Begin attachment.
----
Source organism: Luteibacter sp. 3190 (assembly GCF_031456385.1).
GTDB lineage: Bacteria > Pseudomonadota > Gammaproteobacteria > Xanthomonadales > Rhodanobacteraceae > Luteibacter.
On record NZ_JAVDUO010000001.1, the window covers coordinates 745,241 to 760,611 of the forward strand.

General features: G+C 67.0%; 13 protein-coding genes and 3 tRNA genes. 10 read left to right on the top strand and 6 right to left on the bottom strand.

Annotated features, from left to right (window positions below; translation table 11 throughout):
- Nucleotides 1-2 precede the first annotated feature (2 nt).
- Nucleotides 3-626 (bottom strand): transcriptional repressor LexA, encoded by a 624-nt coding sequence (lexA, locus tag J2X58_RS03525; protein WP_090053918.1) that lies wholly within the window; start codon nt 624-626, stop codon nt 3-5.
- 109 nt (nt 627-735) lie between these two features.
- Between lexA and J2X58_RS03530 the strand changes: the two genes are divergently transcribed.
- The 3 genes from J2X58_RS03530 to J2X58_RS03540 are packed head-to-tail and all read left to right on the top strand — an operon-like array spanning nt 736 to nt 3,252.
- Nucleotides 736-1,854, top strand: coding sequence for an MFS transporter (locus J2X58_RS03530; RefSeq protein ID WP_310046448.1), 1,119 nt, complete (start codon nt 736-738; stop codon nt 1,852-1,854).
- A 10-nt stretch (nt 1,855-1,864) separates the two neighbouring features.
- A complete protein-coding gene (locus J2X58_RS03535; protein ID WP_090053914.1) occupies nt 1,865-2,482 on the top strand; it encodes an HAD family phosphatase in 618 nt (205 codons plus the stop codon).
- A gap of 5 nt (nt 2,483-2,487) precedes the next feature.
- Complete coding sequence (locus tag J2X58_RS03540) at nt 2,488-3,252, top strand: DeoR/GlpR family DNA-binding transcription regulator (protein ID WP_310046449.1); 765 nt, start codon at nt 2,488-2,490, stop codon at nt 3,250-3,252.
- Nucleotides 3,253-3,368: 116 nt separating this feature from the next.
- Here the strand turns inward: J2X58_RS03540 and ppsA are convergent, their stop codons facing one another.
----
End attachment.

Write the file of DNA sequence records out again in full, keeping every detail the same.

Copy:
Source organism: Luteibacter sp. 3190 (assembly GCF_031456385.1).
GTDB lineage: Bacteria > Pseudomonadota > Gammaproteobacteria > Xanthomonadales > Rhodanobacteraceae > Luteibacter.
On record NZ_JAVDUO010000001.1, the window covers coordinates 745,241 to 760,611 of the forward strand.

General features: G+C 67.0%; 13 protein-coding genes and 3 tRNA genes. 10 read left to right on the top strand and 6 right to left on the bottom strand.

Annotated features, from left to right (window positions below; translation table 11 throughout):
- Nucleotides 1-2 precede the first annotated feature (2 nt).
- Nucleotides 3-626 (bottom strand): transcriptional repressor LexA, encoded by a 624-nt coding sequence (lexA, locus tag J2X58_RS03525; protein WP_090053918.1) that lies wholly within the window; start codon nt 624-626, stop codon nt 3-5.
- 109 nt (nt 627-735) lie between these two features.
- Between lexA and J2X58_RS03530 the strand changes: the two genes are divergently transcribed.
- The 3 genes from J2X58_RS03530 to J2X58_RS03540 are packed head-to-tail and all read left to right on the top strand — an operon-like array spanning nt 736 to nt 3,252.
- Nucleotides 736-1,854, top strand: coding sequence for an MFS transporter (locus J2X58_RS03530; RefSeq protein ID WP_310046448.1), 1,119 nt, complete (start codon nt 736-738; stop codon nt 1,852-1,854).
- A 10-nt stretch (nt 1,855-1,864) separates the two neighbouring features.
- A complete protein-coding gene (locus J2X58_RS03535; protein ID WP_090053914.1) occupies nt 1,865-2,482 on the top strand; it encodes an HAD family phosphatase in 618 nt (205 codons plus the stop codon).
- A gap of 5 nt (nt 2,483-2,487) precedes the next feature.
- Complete coding sequence (locus tag J2X58_RS03540) at nt 2,488-3,252, top strand: DeoR/GlpR family DNA-binding transcription regulator (protein ID WP_310046449.1); 765 nt, start codon at nt 2,488-2,490, stop codon at nt 3,250-3,252.
- Nucleotides 3,253-3,368: 116 nt separating this feature from the next.
- Here the strand turns inward: J2X58_RS03540 and ppsA are convergent, their stop codons facing one another.